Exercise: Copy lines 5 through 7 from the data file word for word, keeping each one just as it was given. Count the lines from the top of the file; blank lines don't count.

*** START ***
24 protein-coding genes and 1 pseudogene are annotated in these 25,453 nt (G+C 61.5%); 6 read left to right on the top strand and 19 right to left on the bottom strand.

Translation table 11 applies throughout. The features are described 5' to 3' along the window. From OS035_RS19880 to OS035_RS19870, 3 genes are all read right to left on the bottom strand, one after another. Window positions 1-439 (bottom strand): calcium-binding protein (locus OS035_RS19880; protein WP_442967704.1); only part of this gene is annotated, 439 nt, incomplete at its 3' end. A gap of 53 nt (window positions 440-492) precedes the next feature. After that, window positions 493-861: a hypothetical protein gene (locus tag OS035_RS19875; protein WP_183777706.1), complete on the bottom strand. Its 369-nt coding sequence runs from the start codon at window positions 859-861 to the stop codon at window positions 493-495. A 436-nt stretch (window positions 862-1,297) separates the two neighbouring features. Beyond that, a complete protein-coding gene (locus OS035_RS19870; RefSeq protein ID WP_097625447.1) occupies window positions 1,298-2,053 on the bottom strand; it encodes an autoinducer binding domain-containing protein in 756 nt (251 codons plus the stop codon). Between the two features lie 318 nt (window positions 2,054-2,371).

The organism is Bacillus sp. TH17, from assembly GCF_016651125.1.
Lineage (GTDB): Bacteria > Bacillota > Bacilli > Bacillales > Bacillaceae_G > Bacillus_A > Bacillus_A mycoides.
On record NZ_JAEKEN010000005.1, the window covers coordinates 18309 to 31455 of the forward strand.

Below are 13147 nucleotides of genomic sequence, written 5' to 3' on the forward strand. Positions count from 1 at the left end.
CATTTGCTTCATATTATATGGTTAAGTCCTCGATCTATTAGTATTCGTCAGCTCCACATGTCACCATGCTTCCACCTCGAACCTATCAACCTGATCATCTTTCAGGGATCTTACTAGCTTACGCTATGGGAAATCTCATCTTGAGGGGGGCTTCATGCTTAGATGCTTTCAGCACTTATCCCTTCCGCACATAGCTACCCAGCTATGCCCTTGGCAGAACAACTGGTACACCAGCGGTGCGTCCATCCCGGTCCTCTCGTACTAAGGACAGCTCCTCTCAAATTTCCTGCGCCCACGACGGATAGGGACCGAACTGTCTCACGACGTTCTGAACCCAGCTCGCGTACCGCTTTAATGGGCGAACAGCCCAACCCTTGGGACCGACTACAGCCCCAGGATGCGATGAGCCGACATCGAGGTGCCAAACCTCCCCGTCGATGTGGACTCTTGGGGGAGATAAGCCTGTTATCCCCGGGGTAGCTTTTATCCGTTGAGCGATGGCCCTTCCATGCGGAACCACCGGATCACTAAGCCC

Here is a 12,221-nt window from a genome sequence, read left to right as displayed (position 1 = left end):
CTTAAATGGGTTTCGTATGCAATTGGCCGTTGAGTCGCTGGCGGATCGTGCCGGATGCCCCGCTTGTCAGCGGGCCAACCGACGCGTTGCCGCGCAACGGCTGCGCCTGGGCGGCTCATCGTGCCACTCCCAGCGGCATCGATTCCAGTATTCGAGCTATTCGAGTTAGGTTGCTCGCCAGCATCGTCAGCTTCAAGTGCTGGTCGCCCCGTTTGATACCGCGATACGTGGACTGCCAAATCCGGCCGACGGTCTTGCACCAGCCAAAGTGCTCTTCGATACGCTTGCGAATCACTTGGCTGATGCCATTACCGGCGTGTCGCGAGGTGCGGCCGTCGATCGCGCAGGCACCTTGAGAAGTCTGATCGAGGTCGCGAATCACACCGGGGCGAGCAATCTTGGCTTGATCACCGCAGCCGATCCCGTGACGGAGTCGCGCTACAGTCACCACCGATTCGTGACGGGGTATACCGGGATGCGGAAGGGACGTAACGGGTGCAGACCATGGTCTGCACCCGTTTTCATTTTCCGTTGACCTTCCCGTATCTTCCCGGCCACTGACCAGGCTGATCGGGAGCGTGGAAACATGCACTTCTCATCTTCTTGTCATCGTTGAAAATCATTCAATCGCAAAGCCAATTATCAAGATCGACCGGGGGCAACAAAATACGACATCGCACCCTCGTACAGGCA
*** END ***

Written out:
On record NZ_JAEKEN010000005.1, the window covers coordinates 18309 to 31455 of the forward strand.

Below are 13147 nucleotides of genomic sequence, written 5' to 3' on the forward strand. Positions count from 1 at the left end.
CATTTGCTTCATATTATATGGTTAAGTCCTCGATCTATTAGTATTCGTCAGCTCCACATGTCACCATGCTTCCACCTCGAACCTATCAACCTGATCATCTTTCAGGGATCTTACTAGCTTACGCTATGGGAAATCTCATCTTGAGGGGGGCTTCATGCTTAGATGCTTTCAGCACTTATCCCTTCCGCACATAGCTACCCAGCTATGCCCTTGGCAGAACAACTGGTACACCAGCGGTGCGTCCATCCCGGTCCTCTCGTACTAAGGACAGCTCCTCTCAAATTTCCTGCGCCCACGACGGATAGGGACCGAACTGTCTCACGACGTTCTGAACCCAGCTCGCGTACCGCTTTAATGGGCGAACAGCCCAACCCTTGGGACCGACTACAGCCCCAGGATGCGATGAGCCGACATCGAGGTGCCAAACCTCCCCGTCGATGTGGACTCTTGGGGGAGATAAGCCTGTTATCCCCGGGGTAGCTTTTATCCGTTGAGCGATGGCCCTTCCATGCGGAACCACCGGATCACTAAGCCC